“Plan your work and work your plan.” That phrase is great – in theory. Usually, it carries with it a practical application.…
“Providence does not mean that we have no free will. God’s providence does not rule out human freedom. Providence is not opposed to cooperation with God. Providence does not mean we are off the hook or that we have no sense of responsibility when it comes to spiritual growth. Rather, we cooperate with God as we grow in our faith by practicing spiritual disciplines or the means of grace.”
If the Apostle Paul had perceived all his challenges as God closing a door, he wouldn’t have undertaken most of his missionary journeys.
In this particular letter, Jeremiah becomes the linkage between God’s promises for yet-to-be newness and the embittered exiles who are certain that they are unfairly suffering for the sins of previous generations. A creative proverb was gaining popularity among these disenfranchised refugees—everybody was sharing it on their Facebook wall: “The fathers have eaten sour grapes, and the children’s teeth are set on edge.”
But that isn’t how it works. People come to Christ every day and every day people resist the grace of God. Not only that, but every day people make horrible choices against the will of God that limit the length or joy of their lives.
Our behavior matters. If I smoke two packs of cigarettes a day, it will affect the length and joy of my life. To persist in such behavior isn’t God’s will, and our behavior matters to God. As Moses said to the Israelites, we have two choices before us — blessings and curses, life and death. “Choose life, that you might live.”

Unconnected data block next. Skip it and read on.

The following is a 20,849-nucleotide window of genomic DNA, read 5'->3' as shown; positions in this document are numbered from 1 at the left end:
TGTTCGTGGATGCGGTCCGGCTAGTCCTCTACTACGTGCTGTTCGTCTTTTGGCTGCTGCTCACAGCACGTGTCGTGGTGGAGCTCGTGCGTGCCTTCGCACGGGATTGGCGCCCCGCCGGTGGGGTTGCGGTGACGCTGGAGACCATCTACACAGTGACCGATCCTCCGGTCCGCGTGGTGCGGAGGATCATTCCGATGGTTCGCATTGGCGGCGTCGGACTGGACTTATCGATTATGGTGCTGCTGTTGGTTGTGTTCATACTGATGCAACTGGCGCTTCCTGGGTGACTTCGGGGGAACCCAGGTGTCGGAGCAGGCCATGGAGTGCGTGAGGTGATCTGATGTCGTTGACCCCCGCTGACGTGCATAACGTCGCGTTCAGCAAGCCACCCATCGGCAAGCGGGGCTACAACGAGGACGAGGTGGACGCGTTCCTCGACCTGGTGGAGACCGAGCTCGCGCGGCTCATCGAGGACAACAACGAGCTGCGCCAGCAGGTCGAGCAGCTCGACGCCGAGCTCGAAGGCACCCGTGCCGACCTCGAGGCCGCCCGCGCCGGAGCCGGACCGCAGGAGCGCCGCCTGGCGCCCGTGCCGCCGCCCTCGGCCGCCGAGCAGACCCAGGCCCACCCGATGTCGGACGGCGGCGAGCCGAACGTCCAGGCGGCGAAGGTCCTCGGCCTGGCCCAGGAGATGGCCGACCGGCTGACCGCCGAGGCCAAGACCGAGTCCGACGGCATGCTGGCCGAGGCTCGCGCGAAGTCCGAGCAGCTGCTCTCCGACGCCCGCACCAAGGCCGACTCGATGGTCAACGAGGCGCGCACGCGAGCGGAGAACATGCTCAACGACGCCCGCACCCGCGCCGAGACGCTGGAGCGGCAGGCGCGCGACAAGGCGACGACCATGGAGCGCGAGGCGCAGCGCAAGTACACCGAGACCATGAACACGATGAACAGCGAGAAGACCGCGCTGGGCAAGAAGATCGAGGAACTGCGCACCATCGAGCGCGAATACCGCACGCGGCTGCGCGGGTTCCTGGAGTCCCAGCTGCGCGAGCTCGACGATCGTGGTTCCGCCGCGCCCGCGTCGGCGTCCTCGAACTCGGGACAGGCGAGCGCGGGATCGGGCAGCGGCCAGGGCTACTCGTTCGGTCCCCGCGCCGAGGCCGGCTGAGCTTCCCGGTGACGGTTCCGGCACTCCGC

The significance of this dynamic view of God’s grace, as present and active at every stage of the moral life, cannot be overestimated. Whether we are responding in love to our neighbor or whether we are responding in love to God, it is the power of God’s grace that enables the thought, word, or action itself.
John Paul points out a deeper solitude which is rooted in our very being. Man stands incomplete and alone in the universe. In a sense, Adam is “incomplete” unless he discovers the deeper communion into which God calls him and us.
God’s will is absolutely the best that can happen to us under any circumstance. Cooperating with God doesn’t produce hardship, but harmony. God’s will is not intended to cause problems but to produce power that cannot come to us outside of God’s will.
“Now some Calvinists clearly understand the logic of their position, and do not shrink from this implication. Classic Calvinist theologian Arthur W. Pink wrote: ‘when we say God is sovereign in the exercise of His love, we mean that He loves whom He chooses. God does not love everybody.’”
“Like divine sovereignty, predestination is not a Calvinist doctrine, it is a biblical doctrine. And indeed, as a theologian steeped in Scripture, Wesley not only affirmed the doctrine, he affirmed a very strong version of it…”